The relationship hasn’t changed between Juliet and her mother up until now but it falters when Capulet enters. Lady Capulet is angry and ashamed that her daughter would refuse such an offer and embarrass them so but the slight maternal instinct she must have towards Juliet is overpowered by the above as she doesn’t reach out to her daughter to help her. Capulet is extremely angry and ashamed which is understandable as in a noble house, the reputation and respect of the family name had to be maintained. Therefore, the relationship between Juliet and her parents in this scene means she is more isolated and alone than before. This isn’t helped by the nurse, who is Juliet’s closest friend, ho offers no comfort what so ever and even further offends Juliet by abusing Romeo herself. Juliet now has no one to turn to for advice and solace so she feels her only way out is death. If they had been more understanding and not forced a dictatorship upon Juliet, she may not have come to this conclusion.
Several themes are developed in this scene and all are big contributors to the final tragedy. Juliet is battling against her parents will about marrying Paris which is surrounded by the authority of the elders, and so is battling for the right to marry the man she loves even though they belong to feuding families. Secondly, there is love versus duty. Should Juliet follow her heart or abide by her duty to do her parents wishes? Comedy versus tragedy is a very important theme as the plot battles within itself even though we know from the chorus at the beginning that fate has already been decided and tragedy will override. All of the events in this plot build up to a final tragedy which is destined to happen as it is foretold that even such a strong and binding love as theirs will not survive the turmoil of feuding family’s, family honour and duty to one’s parents.
Shakespeare uses imagery to build up a picture of the argument between Juliet and her parents whilst using the correct language to inform and hide the true meanings behind Juliet’s words. At the beginning of this scene Juliet is upset, so should have silent tears running down her cheeks and only the tone of voice should give away her sadness so as to build up the confusion and upset further on in the scene. All of the lines in this scene have double meanings so on lines such as ‘yet let me weep for such a feeling loss’ they should be delivered carefully and thoughtfully to invoke the dramatic irony. When Lady Capulet starts insulting Romeo, Juliet will feel immediate anger and resentment so the tone of voice should change again to show anger and hatred rather than sadness. ‘What villain madam?’ must be conveyed defensively without replying too fast to show Juliet’s instinct to stand up for her husband without alerting Lady Capulet.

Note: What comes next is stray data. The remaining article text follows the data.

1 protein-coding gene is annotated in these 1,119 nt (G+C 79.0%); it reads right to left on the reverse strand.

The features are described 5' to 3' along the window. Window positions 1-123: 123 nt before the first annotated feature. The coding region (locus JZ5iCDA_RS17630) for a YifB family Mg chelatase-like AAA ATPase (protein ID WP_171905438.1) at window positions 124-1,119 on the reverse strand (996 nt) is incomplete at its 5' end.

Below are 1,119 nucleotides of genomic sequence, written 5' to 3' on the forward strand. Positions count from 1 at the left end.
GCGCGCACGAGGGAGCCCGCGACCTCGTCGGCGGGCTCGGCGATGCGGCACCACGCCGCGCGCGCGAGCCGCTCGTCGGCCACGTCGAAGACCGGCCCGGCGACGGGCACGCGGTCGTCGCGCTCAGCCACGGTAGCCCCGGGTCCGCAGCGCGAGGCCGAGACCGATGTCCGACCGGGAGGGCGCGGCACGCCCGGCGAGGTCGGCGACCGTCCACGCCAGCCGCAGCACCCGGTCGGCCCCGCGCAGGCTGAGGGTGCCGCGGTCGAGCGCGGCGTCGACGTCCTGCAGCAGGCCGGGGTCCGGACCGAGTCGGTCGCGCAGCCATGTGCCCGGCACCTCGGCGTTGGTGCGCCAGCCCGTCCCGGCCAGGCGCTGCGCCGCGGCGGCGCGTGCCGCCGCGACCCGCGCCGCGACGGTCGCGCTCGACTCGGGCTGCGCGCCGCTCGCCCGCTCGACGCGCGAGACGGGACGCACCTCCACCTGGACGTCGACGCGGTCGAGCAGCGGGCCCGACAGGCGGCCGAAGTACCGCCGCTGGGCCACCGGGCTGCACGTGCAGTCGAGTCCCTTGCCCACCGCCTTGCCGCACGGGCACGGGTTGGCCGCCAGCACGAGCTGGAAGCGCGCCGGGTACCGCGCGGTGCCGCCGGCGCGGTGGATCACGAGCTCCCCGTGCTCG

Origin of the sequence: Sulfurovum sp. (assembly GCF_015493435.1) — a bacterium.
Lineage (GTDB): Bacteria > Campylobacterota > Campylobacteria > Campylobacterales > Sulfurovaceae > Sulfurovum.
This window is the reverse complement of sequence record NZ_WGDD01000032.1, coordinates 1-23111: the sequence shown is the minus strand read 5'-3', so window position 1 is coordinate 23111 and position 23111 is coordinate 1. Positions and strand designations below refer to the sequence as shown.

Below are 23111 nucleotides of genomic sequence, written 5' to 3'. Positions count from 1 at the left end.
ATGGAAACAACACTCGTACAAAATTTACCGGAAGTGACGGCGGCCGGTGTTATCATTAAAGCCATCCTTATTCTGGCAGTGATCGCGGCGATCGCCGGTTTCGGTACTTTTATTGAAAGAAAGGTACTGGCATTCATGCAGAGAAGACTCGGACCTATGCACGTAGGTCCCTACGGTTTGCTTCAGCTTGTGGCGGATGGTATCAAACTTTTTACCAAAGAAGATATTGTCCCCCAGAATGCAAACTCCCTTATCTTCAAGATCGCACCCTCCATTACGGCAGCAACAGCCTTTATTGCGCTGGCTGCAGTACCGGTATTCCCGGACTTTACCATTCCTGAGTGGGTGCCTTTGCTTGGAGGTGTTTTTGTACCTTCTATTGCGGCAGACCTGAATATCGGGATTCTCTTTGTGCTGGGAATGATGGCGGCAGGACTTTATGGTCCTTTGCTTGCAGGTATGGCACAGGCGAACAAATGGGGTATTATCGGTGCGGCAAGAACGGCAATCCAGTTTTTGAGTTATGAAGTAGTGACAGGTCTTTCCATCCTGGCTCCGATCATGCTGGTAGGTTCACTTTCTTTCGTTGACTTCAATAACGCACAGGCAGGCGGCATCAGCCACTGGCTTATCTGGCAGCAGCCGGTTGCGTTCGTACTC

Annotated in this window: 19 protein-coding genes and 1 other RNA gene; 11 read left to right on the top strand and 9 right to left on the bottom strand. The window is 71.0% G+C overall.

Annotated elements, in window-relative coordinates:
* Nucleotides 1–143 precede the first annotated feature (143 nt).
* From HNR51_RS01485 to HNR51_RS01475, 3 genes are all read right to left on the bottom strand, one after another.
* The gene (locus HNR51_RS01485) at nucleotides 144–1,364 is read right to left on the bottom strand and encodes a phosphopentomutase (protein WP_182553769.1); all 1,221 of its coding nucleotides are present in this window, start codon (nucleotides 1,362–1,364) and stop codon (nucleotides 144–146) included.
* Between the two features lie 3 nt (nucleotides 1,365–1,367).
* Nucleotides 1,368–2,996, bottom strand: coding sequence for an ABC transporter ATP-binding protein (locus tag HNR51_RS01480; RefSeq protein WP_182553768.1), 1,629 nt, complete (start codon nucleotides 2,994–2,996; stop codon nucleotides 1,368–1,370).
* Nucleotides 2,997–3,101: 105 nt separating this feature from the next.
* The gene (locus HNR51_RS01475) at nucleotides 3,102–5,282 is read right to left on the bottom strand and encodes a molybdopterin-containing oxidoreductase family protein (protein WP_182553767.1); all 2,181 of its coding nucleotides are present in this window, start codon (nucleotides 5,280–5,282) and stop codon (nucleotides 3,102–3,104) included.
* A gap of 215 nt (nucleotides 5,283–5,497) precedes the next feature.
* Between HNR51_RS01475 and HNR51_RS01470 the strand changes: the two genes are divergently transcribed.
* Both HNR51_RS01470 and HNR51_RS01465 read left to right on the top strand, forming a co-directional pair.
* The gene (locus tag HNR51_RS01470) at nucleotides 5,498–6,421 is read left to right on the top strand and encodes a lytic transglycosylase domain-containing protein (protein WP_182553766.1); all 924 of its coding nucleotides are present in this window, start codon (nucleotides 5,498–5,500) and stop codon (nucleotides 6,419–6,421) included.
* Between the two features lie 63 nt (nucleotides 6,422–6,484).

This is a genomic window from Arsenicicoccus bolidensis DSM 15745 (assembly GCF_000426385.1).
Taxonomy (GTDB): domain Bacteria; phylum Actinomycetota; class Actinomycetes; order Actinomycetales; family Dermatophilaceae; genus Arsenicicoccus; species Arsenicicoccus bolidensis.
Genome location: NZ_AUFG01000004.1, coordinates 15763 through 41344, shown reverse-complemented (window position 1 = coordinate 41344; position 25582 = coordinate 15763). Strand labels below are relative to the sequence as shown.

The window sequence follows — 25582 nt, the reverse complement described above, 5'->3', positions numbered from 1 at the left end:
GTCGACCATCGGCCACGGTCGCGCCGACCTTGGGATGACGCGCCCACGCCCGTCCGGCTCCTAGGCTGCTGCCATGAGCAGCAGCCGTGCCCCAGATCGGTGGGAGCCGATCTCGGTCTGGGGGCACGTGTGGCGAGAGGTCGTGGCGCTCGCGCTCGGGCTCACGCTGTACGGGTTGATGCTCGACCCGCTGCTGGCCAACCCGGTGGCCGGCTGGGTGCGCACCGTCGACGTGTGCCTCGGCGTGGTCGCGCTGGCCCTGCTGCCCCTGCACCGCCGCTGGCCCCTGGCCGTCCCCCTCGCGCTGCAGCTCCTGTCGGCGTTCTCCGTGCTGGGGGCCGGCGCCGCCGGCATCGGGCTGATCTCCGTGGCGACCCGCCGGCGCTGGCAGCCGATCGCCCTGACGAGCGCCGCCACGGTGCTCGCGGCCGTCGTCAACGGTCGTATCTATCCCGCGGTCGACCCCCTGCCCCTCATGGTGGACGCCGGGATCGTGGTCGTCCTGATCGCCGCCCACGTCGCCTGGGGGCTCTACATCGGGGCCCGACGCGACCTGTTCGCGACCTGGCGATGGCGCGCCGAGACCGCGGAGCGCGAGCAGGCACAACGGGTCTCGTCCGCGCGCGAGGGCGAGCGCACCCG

Juliet’s speech of refusal to marry Paris is very important because it shows how Juliet’s character and attitude has changed. It must be said in a strong, clear, determined, defiant and independent voice that contrasts to the puppet-like one of earlier on in the play. Towards the end of the scene the sobbing must be built up especially when Capulet enters the room to show his authority and strength over Juliet. Also, Juliet is becoming more desperate and cautious by the second, so this must be conveyed to the audience in her voice and body language. At the end of the scene Juliet must shrivel up into her quietly confused, desperate and sad frame of mind but still panicky to show her isolation by having fear in her eyes and voice. Her anger must overrule this frame occasionally to express her anger towards the other characters, and her horror and disbelief that the nurse is no longer by her side must also be shown in the line ‘Speakest thou from thy heart?’
The mixed emotions conjured up in this scene and the amount of drama created through the love of two people is phenomenal. It varies from happiness to sadness, anger to disbelief, and various states of confusion. This creates drama through the entire play as it is unpredictable which creates suspense and a feeling that a character is about to explode with emotion at any one time. Shakespeare is very successful at dramatising the situation because of all the mixed emotions and the contrast in social status and society from then to this day. This scene fits in with the entire play because it shows all the contrasts between Juliet’s previous life and her life with Romeo which forced her to mature quicker than is probably good for you. It fits because it shows how deceiving Juliet had to be because of society and because of these wrongs in the society; it shows the tragedy that was destined to happen.
I hope this has been of use to you and will aid you to take on this role as it is a very important part and must be performed correctly. I wish you every success with ‘Romeo and Juliet’.